Honoring the longest day of the year with dancing, feasting, and special traditions has been a part of European culture since ancient times. Often combined with religious beliefs, the ceremonies and traditions were a way to dispel evil, attract a future mate, protect livestock, and even peer into the future to see what was coming.
Nowadays the Summer Solstice is a time of feasting and revelry set outside in the lavish warmth and abundance of the start of summer. Here are a few ideas to help you organize your own Sparkling Summer Solstice on Midsummer's Eve.
Invite your guests to join you in your backyard, a friend's field, or woodsy campsite. Decorate with flowers, herbs, branches, and leaves -- anything that reminds you of nature's bounty -- and make guests comfortable outdoors. In ancient times it was believed that herbs and healing plants picked on Midsummer's Eve were at the very height of their healing power, and draughts or salves made from them would be especially effective.
Light a Bonfire
Bonfires are an essential part of the Summer Solstice celebration. The large pyres were believed to drive away evil spirits. Some traditionalists make their fire small to begin with, and all participants take turns leaping over the fire to ensure protection for the rest of the year. Today, s'mores might be the party game du jour. Whatever you decide, make sure the fire is always attended so that no accidents mar the festivities.
Dress the Part
In Northern Europe, white garments are the costume of choice for the Summer Solstice. Flowing sundresses or trousers, shorts, and shirts are great options. Sure, they'll get dirty from wood ash and dancing in the grass, but that's all part of the fun. Pair this loose dress code with white plates and white linens for the tables.
Make Your Own Head Wreath
Traditionally, men and women made floral wreaths to wear on their heads during the celebration. To do this at your party, invite your guests to come early and make their own wreath. Collect silk or real flowers, herbs, leaves, and vines and let everyone throw caution to the wind in seeing who can make the most opulent, or outrageous, head wreath.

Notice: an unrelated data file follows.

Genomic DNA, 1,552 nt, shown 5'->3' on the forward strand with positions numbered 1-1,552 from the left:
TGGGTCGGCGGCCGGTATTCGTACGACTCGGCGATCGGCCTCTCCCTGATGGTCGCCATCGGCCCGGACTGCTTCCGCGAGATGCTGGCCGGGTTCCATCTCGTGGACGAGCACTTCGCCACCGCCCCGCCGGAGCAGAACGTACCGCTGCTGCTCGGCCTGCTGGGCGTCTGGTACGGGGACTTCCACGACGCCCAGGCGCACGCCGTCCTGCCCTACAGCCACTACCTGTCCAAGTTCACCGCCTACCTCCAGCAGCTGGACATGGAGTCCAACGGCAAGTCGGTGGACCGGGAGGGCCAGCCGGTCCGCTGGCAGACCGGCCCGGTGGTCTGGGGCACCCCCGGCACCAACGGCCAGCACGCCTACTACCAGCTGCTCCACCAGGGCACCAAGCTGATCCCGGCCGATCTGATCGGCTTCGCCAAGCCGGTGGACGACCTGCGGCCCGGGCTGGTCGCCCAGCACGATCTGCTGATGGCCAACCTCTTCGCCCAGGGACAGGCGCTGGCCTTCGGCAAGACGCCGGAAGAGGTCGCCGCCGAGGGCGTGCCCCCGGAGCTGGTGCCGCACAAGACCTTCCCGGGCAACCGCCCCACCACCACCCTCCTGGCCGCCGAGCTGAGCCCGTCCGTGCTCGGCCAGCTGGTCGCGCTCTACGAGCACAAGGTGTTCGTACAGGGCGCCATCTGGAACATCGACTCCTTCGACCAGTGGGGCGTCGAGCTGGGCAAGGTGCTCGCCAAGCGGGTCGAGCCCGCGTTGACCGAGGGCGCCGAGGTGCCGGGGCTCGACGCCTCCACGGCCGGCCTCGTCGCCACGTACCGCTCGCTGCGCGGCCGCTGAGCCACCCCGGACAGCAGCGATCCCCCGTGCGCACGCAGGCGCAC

Raise a Glass
Alcoholic beverages are a welcome part of the Summer Solstice feasting. In Finland they make a homemade fizzy lemon wine to mark the occasion, but sparkling wine is the Plum Deluxe alternative and a nice way to keep it simple for the night. Choose something crisp and fruit-forward, such as a Spanish cava (our sponsor, Gloria Ferrer is a great choice!)
Keep plenty on ice for the grown ups, and lots of fizzy lemonade or ginger beer for the younger set.
Don't Forget the Garlic
One of many quirky Summer Solstice traditions is the practice of knocking one another over the head with heads of fresh garlic to ensure good luck in the year to come. Supply a basket of the pungent bulbs for enthusiastic well-wishers. Oddly enough, garlic is a good pairing for sparkling wine; try these recipes for your party menu: crock pot garlicky ribs or some sun dried tomato tapanade with homemade garlic breadsticks (you can make them with frozen bread dough).
There are many fun traditions to choose from for your party. If anyone has pets, have them collect tree branches to hang above their pen or cage to keep them safe. Decorate a May Pole and teach everyone the traditional way to dance around it. Encourage everyone to share songs, stories, or poems around the fire. And try your best to stay up all night and watch the sunrise to provide good health for your guests all year long.
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